Story/Art: Natsume Ono
Translation/Adaptation: Joe Yamazaki
What They Say
As Yaichi’s pursuers draw closer, Yagi also steps up his investigation into the man and his past. Masa, who’s caught between them, becomes privy to secrets about Yaichi unknown even to the original members of the Five Leaves. Matters grow even more complicated as Masa’s younger brother becomes increasingly entangled in his difficulties back home. Slowly but steadily, the pressure on the Five Leaves mounts.
Content: (please note that content portions of a review may contain spoilers):
At the end of the last volume there was an uncertainty about the continuance of the Five Leaves as an active group. With Ginta’s skills making the whole kidnapping business smoother, there’s an added risk because the kid does like to run his mouth. From the outside, it looks like Ginta and Masa have cramped Yaichi’s style, and Ane-san still blames Masa on driving Yaichi back into his shell. We saw all these points touched upon in the last volume, and they’re rehashed upon during moments in this one, dragging the pace of the volume down in the process.
While the rest of the members of the Five Leaves contemplate the fact that the authorities seem to be hanging around more than they used to, none can guess the real reason why. Only Ginta and Masa know that Yaichi’s past has caught up with him, although I suspect that the others might have guessed that.
While the Five Leaves remain on a hiatus, Superintendent Yagi reaches out to Masa and helps him find a job instructing children at a Dojo. It’s a perfect fit for Masa, and he actually manages to make a good impression and enjoy himself. It’s nice to see something finally go right for him. Even if Yagi’s motive for helping Masa was questionable. His confidence growing, he reaches out to Yaichi and for a moment it looks like things might return to normal for the Five Leaves. Sadly, Yaichi plans for the next big job to be the group’s last. While the gang would probably miss the money, what they really miss is getting together at izakaya.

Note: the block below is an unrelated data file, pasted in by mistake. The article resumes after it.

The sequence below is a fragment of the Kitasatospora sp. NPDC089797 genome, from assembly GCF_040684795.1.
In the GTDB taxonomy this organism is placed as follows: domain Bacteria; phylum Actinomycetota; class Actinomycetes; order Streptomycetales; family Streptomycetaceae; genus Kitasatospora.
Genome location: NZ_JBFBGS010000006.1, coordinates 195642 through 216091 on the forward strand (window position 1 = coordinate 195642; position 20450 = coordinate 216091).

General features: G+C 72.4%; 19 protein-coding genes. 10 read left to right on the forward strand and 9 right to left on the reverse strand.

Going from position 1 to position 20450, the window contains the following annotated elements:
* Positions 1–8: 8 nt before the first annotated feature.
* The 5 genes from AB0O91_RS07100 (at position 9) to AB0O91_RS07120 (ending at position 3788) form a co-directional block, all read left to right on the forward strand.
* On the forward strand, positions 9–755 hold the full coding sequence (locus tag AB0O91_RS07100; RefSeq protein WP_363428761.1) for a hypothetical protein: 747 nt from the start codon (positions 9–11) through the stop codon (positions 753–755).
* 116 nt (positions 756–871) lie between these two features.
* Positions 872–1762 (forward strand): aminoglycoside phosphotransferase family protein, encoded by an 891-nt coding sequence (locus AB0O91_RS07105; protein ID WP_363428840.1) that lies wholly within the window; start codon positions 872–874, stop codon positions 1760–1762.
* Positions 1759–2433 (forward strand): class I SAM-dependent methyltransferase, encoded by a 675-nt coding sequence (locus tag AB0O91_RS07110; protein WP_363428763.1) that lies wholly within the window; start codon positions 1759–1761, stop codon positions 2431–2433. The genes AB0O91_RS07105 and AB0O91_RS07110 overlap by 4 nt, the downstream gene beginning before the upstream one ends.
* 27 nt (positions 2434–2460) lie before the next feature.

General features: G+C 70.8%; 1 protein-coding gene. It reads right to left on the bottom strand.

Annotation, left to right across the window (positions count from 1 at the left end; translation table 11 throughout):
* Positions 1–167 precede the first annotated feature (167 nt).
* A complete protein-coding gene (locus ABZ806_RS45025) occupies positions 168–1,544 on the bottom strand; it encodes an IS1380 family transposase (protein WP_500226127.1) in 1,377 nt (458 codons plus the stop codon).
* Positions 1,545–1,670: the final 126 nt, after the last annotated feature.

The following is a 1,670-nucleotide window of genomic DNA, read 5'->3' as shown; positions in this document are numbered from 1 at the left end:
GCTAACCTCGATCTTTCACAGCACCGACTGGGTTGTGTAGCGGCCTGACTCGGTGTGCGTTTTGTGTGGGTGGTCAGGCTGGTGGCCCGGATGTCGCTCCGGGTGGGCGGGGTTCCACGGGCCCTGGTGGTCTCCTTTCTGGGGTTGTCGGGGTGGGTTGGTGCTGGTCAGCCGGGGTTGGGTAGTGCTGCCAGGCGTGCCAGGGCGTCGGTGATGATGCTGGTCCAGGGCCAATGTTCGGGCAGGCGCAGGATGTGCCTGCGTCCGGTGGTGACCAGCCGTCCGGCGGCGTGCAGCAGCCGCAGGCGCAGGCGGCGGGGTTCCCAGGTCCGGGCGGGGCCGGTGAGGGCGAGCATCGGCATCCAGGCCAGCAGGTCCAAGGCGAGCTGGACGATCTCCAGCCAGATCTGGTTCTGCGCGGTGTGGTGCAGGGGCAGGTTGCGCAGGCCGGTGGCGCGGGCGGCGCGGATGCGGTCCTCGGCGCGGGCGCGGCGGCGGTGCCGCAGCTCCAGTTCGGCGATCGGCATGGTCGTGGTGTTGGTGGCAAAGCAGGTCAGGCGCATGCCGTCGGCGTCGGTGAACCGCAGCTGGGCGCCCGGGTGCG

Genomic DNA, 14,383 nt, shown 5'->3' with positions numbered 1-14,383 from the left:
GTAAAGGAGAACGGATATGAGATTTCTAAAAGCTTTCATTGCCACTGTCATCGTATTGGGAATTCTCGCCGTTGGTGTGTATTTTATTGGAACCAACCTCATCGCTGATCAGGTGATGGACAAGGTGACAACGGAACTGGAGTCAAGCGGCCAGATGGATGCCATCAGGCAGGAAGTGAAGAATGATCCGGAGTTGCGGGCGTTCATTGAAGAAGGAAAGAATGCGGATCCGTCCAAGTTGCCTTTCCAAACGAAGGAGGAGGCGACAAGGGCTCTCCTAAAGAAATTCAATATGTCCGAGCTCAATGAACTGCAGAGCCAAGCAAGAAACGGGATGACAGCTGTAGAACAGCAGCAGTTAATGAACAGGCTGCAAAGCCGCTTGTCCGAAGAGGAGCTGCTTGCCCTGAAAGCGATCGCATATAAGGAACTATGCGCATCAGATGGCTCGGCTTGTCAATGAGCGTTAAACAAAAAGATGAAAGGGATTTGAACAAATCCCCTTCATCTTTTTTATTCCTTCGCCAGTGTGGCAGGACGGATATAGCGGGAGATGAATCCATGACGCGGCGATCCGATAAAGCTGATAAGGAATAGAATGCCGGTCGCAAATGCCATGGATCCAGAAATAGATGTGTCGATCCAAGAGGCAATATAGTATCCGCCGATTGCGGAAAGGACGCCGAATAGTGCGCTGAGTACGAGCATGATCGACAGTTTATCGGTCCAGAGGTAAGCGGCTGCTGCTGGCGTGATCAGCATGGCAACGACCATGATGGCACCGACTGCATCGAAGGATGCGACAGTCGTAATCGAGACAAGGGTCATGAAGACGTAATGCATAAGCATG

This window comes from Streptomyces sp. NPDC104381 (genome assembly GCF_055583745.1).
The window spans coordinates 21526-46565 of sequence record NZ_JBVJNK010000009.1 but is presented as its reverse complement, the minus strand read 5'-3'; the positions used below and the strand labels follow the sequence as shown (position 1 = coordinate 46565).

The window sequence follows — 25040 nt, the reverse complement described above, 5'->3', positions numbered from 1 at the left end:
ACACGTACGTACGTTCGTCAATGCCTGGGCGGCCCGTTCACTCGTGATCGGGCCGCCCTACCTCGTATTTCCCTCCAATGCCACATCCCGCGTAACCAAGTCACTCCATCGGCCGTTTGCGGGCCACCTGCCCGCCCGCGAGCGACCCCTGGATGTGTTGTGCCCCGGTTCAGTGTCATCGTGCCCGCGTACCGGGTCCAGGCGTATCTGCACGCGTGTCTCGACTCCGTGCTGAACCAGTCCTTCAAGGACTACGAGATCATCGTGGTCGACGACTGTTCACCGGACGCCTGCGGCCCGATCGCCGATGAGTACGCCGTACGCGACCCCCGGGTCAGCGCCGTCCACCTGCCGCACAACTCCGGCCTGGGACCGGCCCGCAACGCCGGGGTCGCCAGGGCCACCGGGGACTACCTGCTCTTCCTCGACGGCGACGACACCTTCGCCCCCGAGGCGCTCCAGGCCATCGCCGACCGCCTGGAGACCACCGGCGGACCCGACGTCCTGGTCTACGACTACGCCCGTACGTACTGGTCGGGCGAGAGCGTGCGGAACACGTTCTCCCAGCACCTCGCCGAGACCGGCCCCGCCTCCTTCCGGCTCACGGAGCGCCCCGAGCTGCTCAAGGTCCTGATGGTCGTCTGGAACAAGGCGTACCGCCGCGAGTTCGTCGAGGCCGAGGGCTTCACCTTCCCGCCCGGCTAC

Masa’s life in the city is also under threat, although he doesn’t realize it yet. His younger brother, now the head of the household, has been relying on his brother’s money to booster his own reputation and that of their family. He doesn’t know that Masa’s fear of crowds crippled Masa’s confidence, and doesn’t think talent with a sword plays any part in being a samurai anymore. With spiteful glee he thought to punish his brother, who he felt was nothing more than a coward. Suspicion over how Masa is acquiring the money he sends home is growing.
It looks like everything is working its way toward a climax with the last big job. There’s a lot that could go wrong for the group, and it’ll be interesting to see how the whole thing goes down and the fallout from what follows.
The tension has slowly been ratcheting up over the course of the last two volumes of House of Five Leaves. It’s becoming a matter of who is going to call out Yaichi first, the authorities or the wronged members of his former gang. Meanwhile, Masa is growing in confidence, and may have finally found a job that he is good and and truly enjoys. House of Five Leaves slow pace and rough art makes the series a hard sell, but it continues to be an enjoyable character drama and a quieter look at the life of a down-on-his-luck samurai.
Content Grade: B
Art Grade: C
Packaging Grade: A –
Text/Translation Grade: A
Readers Rating: [ratings]
Age Rating: 16+
Released By: Viz Media
Release Date: December 13th, 2011